Abstract: This study analyzes the effect of informal elderly care on caregiver labor supply. Since the Japanese government intervenes on the supply side of the elderly care market and market entry of nursing home suppliers is regulated, this analysis utilizes exogenous variations from the supply side of government intervention on the elderly care market. Owing to such intervention and regulation, public nursing home capacity exogenously changes for caregivers, which we use to estimate the effect of informal elderly care on labor supply. To the best of our knowledge, no study has thus far utilized exogenous institutional variation as an instrument to estimate this effect. Analysis results reveal that the effect of informal elderly care on female labor force participation is negative. By contrast, male labor force participation is not affected by such care, since, in Japan, females spend more time on informal care than males. The increase in nursing home capacity is thus effective for decreasing the female burden of informal care.
    Keywords: informal care; labor supply; government intervention; JSTAR;
    JEL: J14 J18 J22 I18
    Date: 2017–02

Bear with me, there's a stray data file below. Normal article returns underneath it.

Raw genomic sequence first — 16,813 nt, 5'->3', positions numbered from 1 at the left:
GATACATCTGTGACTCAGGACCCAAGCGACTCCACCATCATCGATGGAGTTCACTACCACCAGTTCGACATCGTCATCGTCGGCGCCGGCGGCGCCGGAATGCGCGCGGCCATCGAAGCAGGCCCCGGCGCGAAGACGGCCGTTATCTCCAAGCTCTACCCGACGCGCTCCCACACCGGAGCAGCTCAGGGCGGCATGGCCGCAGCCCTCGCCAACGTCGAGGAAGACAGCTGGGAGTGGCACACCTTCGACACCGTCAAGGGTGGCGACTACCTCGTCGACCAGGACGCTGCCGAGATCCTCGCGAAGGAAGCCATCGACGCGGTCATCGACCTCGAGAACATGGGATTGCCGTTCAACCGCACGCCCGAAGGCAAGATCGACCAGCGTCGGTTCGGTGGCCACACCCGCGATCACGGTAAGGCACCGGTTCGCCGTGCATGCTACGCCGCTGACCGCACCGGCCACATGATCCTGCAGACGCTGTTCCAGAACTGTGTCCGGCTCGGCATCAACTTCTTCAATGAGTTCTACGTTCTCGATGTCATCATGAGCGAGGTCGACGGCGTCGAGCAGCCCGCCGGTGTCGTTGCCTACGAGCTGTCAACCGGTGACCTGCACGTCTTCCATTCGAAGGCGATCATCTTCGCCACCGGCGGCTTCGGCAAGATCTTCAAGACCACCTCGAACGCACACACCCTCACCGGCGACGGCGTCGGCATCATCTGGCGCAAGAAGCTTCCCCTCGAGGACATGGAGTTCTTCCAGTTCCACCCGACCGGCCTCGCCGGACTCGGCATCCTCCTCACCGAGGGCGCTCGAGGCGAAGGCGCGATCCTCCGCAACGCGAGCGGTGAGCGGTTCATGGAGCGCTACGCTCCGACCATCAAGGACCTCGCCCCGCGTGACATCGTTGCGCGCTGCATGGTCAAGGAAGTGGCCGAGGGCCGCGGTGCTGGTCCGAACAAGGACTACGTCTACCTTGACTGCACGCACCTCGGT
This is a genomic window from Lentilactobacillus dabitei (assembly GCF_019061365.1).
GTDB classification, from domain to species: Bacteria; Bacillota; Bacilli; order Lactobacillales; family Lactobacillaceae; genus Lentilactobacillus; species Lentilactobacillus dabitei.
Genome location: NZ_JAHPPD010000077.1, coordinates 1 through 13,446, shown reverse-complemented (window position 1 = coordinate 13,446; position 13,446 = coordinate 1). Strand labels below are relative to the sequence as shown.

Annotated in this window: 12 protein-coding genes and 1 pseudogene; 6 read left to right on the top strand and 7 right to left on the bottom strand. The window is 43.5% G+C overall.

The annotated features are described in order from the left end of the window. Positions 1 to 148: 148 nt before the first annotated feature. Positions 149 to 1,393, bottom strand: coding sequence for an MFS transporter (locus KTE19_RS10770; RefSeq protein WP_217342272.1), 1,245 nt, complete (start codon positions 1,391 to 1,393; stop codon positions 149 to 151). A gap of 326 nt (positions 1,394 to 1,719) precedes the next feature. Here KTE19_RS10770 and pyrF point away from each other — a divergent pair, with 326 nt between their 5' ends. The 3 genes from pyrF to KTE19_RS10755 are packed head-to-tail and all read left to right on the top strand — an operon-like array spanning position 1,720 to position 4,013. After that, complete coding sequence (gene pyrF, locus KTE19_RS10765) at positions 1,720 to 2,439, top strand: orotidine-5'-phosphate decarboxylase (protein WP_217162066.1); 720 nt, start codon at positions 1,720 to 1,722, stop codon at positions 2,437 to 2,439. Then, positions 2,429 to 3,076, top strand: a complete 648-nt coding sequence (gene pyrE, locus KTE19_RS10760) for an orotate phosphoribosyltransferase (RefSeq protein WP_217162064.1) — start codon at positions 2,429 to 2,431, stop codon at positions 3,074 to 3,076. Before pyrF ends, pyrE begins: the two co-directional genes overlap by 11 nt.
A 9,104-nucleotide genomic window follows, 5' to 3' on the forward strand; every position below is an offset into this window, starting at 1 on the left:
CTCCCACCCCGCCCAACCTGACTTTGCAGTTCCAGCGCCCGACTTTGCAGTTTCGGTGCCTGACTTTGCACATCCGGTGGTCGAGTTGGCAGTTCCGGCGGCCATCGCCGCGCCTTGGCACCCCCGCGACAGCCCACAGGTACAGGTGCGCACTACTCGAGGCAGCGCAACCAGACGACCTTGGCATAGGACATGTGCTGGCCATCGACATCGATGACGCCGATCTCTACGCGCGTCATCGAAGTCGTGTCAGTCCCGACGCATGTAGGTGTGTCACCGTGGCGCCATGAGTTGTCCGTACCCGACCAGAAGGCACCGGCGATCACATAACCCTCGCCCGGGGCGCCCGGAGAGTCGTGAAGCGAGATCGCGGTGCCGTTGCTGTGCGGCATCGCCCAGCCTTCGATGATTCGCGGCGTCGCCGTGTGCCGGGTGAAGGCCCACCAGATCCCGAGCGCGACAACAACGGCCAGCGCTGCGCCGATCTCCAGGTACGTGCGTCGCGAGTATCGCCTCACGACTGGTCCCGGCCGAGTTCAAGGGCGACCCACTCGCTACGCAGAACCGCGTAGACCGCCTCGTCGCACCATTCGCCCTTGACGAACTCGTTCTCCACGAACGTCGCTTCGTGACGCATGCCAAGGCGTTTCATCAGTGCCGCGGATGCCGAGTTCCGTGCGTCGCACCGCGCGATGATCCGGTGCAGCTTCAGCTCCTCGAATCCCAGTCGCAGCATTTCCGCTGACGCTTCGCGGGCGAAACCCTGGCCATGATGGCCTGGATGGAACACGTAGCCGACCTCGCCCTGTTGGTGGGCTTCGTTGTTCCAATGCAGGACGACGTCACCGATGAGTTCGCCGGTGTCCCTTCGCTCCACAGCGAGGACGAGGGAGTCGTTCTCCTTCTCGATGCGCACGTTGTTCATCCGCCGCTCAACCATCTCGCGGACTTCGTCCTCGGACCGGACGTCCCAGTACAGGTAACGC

6. By: Weber, Andrea; Manoli, Dayanand
    Abstract: This paper studies the effects of a series of reforms of the public pension system in Austria in 2000 and 2004. An important element of the reforms was the increase in the early retirement age (ERA), which was phased in linearly over several cohorts. The empirical analysis, based on detailed administrative data, distinguishes between pension entries, which are mechanically affected by the ERA, and job exits, which reflect individual labor supply decisions. The paper presents four main findings. (1) The cohort-wise increase in the early retirement age led to pronounced shifts in the spike of pension entries at the cohort specific early retirement ages. (2) Job exits shifted in an almost parallel fashion, which leaves little room for additional substitution with other social insurance programs. (3) An important mechanism leading to increased employment is that individuals keep their pre-retirement jobs longer. (4) To quantify the effects of the reform on average retirement ages, we use a regression kink design that exploits the increasing slope in the ERA by birth cohorts and relates it to a corresponding linear increase in the labor force exit and pension claiming ages. We estimate that a one year increase in the ERA leads to a 0.4 year increase in the exit age and a 0.5 year increase in the claiming age.